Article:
Our first journey happened within a week of landing in Tanzania, to a town way out west called Njombe. Ruth and I were helping to facilitate and organise an IBM pastors’ conference, although the teaching was being done by a Tanzanian pastor. I did manage a 20 minute devotional one morning in Swahili and was encouraged to find I hadn’t forgotten too much!
One thing we hadn’t prepared for was the temperature in Njombe! We peeled back the curtains on our first morning to find the mist was down and the thermometer was showing a cool 10 degrees; at least 15 degrees lower than we’re used to in Morogoro! Due to the fact that the expected church dress for a lady here in Tanzania is always a long skirt, Ruth had to nip down to a local market stall to buy a pair of ‘secret’ leggings in a bid to keep the temperatures up! Despite the power cuts and the lack of hot water, it was a good conference and it was encouraging to see the response of the pastors when challenged about the issue of mission in the Tanzanian church.
Preaching in a sauna!
To the other extreme, certainly in terms of temperatures, just a few weeks later I found myself way down in the south of the country, near to the border with Mozambique, at a church in the cul-de-sac town of Mtwara. I was preaching at a church that resembled a sauna, not in appearance but certainly in terms of sweat levels! I’ve come to appreciate why many Tanzanian pastors carry a flannel with them into the pulpit!! A combination of factors (sun, humidity, tin roof and lack of working fans in the church) made for a lot of perspiration, and I found that those humid conditions tend not to help the preacher in his cause. A number of nodding heads could be seen from my vantage point, and I don’t think that was because they were agreeing with my scriptural musings! Three hours after the choir had started their first number, and after four separate collections and a sermonette of comfort to a grieving daughter, it was time for the service to close – but not before I was presented with a giant watermelon which someone had donated to me following their winning bid in the ‘perishable goods’ auction! I was thankful that I had the car with me and that no one had decided to donate a live chicken to the auction, which has actually happened in the past!
Back to School!
Cast your mind back to the start of our Tanzanian journey and our period of language learning. I seem to remember writing about the undiluted ‘pleasures’ of grappling with another language and the joys of wrestling with nouns, verbs and Swahili tenses. I also remember telling you of my annoyance at having read the phrase “Swahili is one of the easiest languages to learn”, and how the mental gymnastics of language learning had wearied the body, dulled the senses, and made my head hurt! Well, that was three years ago! And now we’re back at the very same school, albeit in the very un-schoolish surrounds of the Rivervalley Campsite out in the Tanzanian bush.
Unlike last time, where we grappled with grammar for three months, this time we’re here for just three weeks, which I think is more manageable for a guy who’s not a born linguist! We’ve definitely grown in our use of Swahili (some more than others!) but we felt it would be helpful, at the start of our second term here, to get back into the classroom. It’s a time of intense learning away from our day-to-day activities, where we can hopefully concentrate on moving up a level, expanding our vocab, and going over the stuff that we’ve forgotten. By the end of these three weeks I know that my head will be hurting! Oh, to be one of the disciples on the day of Pentecost when the Spirit was poured out upon them! Imagine how it felt for them as they spoke clearly in other languages without having to learn them! I can only dream on!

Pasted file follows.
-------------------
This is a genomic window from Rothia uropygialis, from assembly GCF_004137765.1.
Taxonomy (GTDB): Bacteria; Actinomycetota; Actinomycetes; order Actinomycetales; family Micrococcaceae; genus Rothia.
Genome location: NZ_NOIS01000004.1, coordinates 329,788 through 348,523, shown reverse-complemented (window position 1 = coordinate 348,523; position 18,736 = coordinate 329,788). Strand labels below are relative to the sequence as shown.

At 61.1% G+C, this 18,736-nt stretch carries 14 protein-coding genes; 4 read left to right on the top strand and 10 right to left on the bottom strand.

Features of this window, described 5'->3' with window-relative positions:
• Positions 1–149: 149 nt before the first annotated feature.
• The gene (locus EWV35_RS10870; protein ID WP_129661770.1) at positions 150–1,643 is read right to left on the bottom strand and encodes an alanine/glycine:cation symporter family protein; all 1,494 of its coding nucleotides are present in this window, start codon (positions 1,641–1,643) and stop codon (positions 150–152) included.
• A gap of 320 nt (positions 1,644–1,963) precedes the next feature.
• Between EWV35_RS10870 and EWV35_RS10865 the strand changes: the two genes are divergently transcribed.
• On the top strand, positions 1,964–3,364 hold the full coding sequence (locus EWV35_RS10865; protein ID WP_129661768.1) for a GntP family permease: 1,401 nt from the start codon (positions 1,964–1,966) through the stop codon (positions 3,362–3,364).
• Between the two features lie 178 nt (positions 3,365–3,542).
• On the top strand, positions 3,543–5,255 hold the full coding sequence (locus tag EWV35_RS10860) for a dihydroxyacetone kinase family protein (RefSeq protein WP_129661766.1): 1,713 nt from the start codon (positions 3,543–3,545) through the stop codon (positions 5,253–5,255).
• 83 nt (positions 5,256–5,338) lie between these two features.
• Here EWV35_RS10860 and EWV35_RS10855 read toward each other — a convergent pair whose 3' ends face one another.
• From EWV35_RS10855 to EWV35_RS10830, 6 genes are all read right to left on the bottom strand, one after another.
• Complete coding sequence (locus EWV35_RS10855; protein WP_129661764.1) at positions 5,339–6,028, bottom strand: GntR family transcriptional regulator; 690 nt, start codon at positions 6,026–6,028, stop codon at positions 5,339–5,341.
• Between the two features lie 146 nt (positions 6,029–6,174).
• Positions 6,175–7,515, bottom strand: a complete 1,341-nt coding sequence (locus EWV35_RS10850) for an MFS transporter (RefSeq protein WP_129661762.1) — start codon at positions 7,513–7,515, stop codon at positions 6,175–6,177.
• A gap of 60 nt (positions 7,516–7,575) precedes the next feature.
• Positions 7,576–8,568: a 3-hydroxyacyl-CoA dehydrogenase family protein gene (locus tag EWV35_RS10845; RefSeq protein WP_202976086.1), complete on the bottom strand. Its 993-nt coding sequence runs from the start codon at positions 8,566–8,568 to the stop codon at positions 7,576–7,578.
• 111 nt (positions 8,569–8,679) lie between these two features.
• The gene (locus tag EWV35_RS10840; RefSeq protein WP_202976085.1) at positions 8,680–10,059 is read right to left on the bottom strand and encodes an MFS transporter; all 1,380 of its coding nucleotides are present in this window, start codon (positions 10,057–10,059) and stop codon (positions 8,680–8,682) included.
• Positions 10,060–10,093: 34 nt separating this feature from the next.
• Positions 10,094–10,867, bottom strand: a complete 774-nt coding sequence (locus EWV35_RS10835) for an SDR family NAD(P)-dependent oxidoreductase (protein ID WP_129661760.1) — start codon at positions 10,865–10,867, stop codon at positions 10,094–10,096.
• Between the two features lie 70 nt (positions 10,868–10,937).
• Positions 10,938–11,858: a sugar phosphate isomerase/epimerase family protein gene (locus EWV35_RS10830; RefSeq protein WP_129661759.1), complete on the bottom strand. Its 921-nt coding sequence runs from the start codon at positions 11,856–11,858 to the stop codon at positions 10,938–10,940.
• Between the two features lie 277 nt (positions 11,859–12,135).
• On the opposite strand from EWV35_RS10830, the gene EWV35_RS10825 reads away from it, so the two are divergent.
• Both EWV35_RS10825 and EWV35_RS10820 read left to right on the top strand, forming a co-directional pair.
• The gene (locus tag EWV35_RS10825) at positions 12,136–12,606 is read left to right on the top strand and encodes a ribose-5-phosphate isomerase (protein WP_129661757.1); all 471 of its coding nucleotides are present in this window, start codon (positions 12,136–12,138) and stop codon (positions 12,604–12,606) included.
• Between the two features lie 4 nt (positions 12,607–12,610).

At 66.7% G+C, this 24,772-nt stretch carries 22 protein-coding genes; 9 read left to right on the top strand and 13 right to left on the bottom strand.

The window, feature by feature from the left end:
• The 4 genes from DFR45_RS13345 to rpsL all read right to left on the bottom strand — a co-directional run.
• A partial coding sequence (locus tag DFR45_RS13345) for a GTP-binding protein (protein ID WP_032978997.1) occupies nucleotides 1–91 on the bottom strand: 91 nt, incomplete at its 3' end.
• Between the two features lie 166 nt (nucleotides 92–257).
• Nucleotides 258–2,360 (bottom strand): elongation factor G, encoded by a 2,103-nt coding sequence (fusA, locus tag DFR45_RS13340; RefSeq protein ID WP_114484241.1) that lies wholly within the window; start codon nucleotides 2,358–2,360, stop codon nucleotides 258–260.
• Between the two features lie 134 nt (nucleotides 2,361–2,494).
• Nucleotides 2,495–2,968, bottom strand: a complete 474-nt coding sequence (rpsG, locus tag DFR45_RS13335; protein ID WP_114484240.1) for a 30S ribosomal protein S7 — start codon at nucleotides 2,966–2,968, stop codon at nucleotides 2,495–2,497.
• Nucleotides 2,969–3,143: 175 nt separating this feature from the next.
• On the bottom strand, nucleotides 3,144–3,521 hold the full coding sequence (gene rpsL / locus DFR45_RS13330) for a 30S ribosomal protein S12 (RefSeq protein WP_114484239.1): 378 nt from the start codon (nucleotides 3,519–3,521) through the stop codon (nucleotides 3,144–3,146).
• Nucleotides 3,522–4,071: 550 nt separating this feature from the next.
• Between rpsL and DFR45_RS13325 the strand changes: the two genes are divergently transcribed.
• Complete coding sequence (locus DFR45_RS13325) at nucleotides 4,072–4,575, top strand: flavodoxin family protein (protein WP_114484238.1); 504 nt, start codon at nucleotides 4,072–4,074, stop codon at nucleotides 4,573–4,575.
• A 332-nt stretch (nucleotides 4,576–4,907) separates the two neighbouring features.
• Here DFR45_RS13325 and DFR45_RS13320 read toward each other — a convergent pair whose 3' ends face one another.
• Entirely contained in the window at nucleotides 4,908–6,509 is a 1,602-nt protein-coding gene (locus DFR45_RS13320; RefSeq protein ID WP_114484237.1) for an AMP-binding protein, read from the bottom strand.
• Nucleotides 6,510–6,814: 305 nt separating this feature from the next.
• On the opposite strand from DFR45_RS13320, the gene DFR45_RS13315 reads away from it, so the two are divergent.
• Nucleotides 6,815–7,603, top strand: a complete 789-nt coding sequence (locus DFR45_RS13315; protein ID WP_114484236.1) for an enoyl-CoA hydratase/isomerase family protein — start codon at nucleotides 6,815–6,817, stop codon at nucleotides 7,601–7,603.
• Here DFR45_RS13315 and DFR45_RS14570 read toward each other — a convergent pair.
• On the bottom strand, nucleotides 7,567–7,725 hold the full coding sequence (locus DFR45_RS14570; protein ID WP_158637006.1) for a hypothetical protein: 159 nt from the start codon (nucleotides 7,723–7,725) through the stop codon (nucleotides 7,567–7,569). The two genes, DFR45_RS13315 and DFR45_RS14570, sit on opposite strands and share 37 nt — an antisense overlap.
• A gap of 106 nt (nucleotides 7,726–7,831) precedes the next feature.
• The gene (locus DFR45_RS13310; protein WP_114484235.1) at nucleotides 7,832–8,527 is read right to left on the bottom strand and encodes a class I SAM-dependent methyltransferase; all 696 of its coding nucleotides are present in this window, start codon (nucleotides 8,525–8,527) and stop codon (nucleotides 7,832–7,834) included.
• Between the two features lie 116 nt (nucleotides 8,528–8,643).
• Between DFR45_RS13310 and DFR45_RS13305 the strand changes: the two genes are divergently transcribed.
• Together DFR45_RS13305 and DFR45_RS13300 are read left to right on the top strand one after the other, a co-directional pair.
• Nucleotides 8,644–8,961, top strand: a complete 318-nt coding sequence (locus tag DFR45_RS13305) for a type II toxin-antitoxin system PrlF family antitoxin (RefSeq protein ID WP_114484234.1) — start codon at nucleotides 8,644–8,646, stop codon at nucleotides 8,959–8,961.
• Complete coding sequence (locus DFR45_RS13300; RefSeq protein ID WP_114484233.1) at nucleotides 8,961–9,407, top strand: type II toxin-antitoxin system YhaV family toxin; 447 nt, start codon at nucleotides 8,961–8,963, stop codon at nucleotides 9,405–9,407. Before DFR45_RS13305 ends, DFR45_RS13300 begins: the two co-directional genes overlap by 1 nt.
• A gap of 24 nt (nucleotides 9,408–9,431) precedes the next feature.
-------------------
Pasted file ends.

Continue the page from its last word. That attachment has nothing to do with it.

26th Nov – 17th Dec: Swahili language school in Iringa
24th—28th Dec: Christmas at home
29th Dec – 2nd Jan: Team retreat at Masumbo, Iringa
4th/5th Jan: Steve to Dar – personnel meetings
16th—19th Jan: Steve to Nairobi for unit leader meetings
26th—29th Jan: Wedding anniversary retreat on the coast!
- It does feel different being back at language school the second time round – please pray that we would apply ourselves to the task ahead and, with more understanding, really move up a gear!
- We’re thankful for our team here in Morogoro and for those who have contributed to the building of the conference centre at Sanga. Please pray that this place would be a centre of encouragement and solid biblical teaching for pastors.
- Please continue to pray for Steve as he travels around Tanzania carrying out his unit leader responsibilities; for safety behind the wheel and for wisdom as he serves AIM personnel.
- We’re praising God for 9 years of marriage on 19th January! For those who were there – yes, it really was that long ago! Please pray for protection on our marriage, that we would reflect Christ in our married lives, and that we would grow closer together in Him.
- During the months of Jan/Feb/March Steve will be preparing his teaching material for the 2017 conference season. Please pray that he would be guided clearly by the Holy Spirit as to what subjects and passages he should teach.
Steve & Ruth
PS: Oak Hall Expeditions and AIM are teaming up next summer to offer a holiday/taste of mission trip to Tanzania. If you're interested click here.
|Ruth and Cath receiving thank you gifts at the pastors'|
conference in the Tanzanian way!
|Pastor & Mrs Katwale looking|
smart in their matching outfits